Though wearing kimono is often seen as a difficult and arduous task, there are services to help you put on the kimono as well, so you can rest easy on that. Deck yourself in one of Japan’s representative outfits, and take pictures as you stroll down this onsen town for memories of an unforgettable journey.

  • Cafe I'rasgayna
    • Address 438, Ginzanshinhata, Obanazawa Shi, Yamagata Ken, 999-4333, Japan
    • Phone Number 0237-28-2811
    • Hours: 9:00am-4:00pm
      Price: 2000 yen for transformation course (60 minutes), 500 yen added for every 30 minutes extension
      Closed: Irregular holidays (closed in winter)

9. Kaminohata-yaki Ware Pottery Center
Across Japan, the town of Obanazawa is arguably most well-known through the works of ceramics producer Kaminohata-yaki Ware. Using Ginzan ore, these ceramics are easily distinguished by the indigo blue dye skillfully painted into the white base.
In addition to purchasing some of these handcrafted treasures for yourself, Kami Hatayaki also offers beginner ceramics painting classes, making for an extra special personalized memento of your Yamagata adventure! (Reservations necessary).

To get to the center, take the municipal bus from Oishida Station heading to Ginzan Onsen. After approximately 30 minutes, get off at the Ginzan Onsen Tougei Center Mae bus stop. Kaminohata-yaki Ware Pottery Center is right nearby!

  • Kaminohata-yaki Ware Pottery Center
    • Address 162-1, Ginzanshinhata, Obanazawa, Yamagata, 999-4333, Japan
    • Phone Number 0237-28-2159
    • Hours: 8:30am - 5:00pm
      Price: From 1,000 yen per person
      Closed: Wednesdays

10. Taishoroman-kan
If you’re on the hunt for the perfect souvenir to encapsulate your Yamagata journey, Taishoroman-kan has got you covered! Just a 5-minute walk from the Ginzan Onsen Tougei Center Mae bus stop, it’s easy to drop in and pick up some local goods, including sweets, sake, and more! If you’re a little hungry, their local breads, including scrumptious sweet bean jam-flavored anpan and their original ‘age-pan’ fried jam bread (230 yen), should satisfy! If you’re after something bigger, they also boast an attached restaurant with a broad menu, making it a good stop for lunch!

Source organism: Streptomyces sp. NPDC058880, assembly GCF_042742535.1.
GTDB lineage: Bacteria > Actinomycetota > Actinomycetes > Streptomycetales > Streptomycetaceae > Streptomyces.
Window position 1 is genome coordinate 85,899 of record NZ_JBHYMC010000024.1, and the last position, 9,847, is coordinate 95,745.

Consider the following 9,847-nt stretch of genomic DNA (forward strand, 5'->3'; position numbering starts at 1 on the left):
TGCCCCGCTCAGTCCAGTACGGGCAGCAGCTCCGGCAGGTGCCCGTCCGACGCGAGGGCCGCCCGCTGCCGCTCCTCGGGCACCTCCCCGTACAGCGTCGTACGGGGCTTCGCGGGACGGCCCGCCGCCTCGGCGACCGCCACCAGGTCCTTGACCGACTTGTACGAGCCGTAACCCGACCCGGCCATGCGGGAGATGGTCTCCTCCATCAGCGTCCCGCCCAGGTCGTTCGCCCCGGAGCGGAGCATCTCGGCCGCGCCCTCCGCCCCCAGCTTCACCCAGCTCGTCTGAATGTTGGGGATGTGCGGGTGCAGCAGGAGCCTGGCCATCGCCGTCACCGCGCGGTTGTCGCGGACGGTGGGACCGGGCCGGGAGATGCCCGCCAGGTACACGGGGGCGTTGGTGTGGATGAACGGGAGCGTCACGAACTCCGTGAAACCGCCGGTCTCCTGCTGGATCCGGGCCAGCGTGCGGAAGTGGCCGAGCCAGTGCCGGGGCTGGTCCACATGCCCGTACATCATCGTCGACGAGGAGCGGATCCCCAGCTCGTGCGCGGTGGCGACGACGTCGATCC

• Taishoroman-kan
    • Address 99-4332 Yamagata, Obanazawa, Kamiyanagiwatarido
    • Phone Number 0237-53-6727
    • Hours:
      - Store: 9:00am - 5:00pm
      - Restaurant: 10:00am - 5:00pm (last order 4:00pm)

Where to Stay: 5 Ryokan Hotels in Ginzan Onsen

Unwinding in a warm outdoor onsen deep in the alps – that’s the real Japan dream! Those longing for this kind of adventure will likely have Yamagata’s celebrated Ginzan Onsen at the top of their itineraries!

This retro town offers the ultimate escape from hectic city life with dozens of scenic hot springs and idyllic Japanese ryokan hotels. Here are some of our most recommended places to stay in Ginzan Onsen. Note that some are bookable online, while others will require reservations via phone or their own websites.

Don't just make Ginzan Onsen a day trip - stay overnight to really maximize the magic!

1. Notoya Ryokan
One of Ginzan’s most famous ryokan, Notoya Ryokan is like something from a Ghibli film! A registered cultural property of Japan, the building is full of tantalizing details and hidden gems that never seem to end!

This includes the intricate plaster relief carving on the side of the building’s front, along with the 100-year-old central lookout tower. Don’t miss out on taking a dip in their outdoor bath, which overlooks the renowned ‘Shirogane Falls.’

2. Kosekiya Bekkan
With a nostalgic aura and refined design, Kosekiya Bekkan, in the heart of Ginzan, is a top pick for Yamagata locals! Lodgers can choose between rooms by the river or the mountains, with river-siders getting to enjoy the tranquil sounds of the river flow, while those overlooking the mountains can bask in the region’s jaw-dropping natural grandeur.

Inside Kosekiya are two free-flowing thermal onsen baths to enjoy. If that’s not enough, overnight customers can also use the baths of sister ryokan ‘Ginzan-so’ for free! Ginzan-so boasts an outdoor rotenburo style onsen with majestic mountain views, so definitely don’t pass on this opportunity!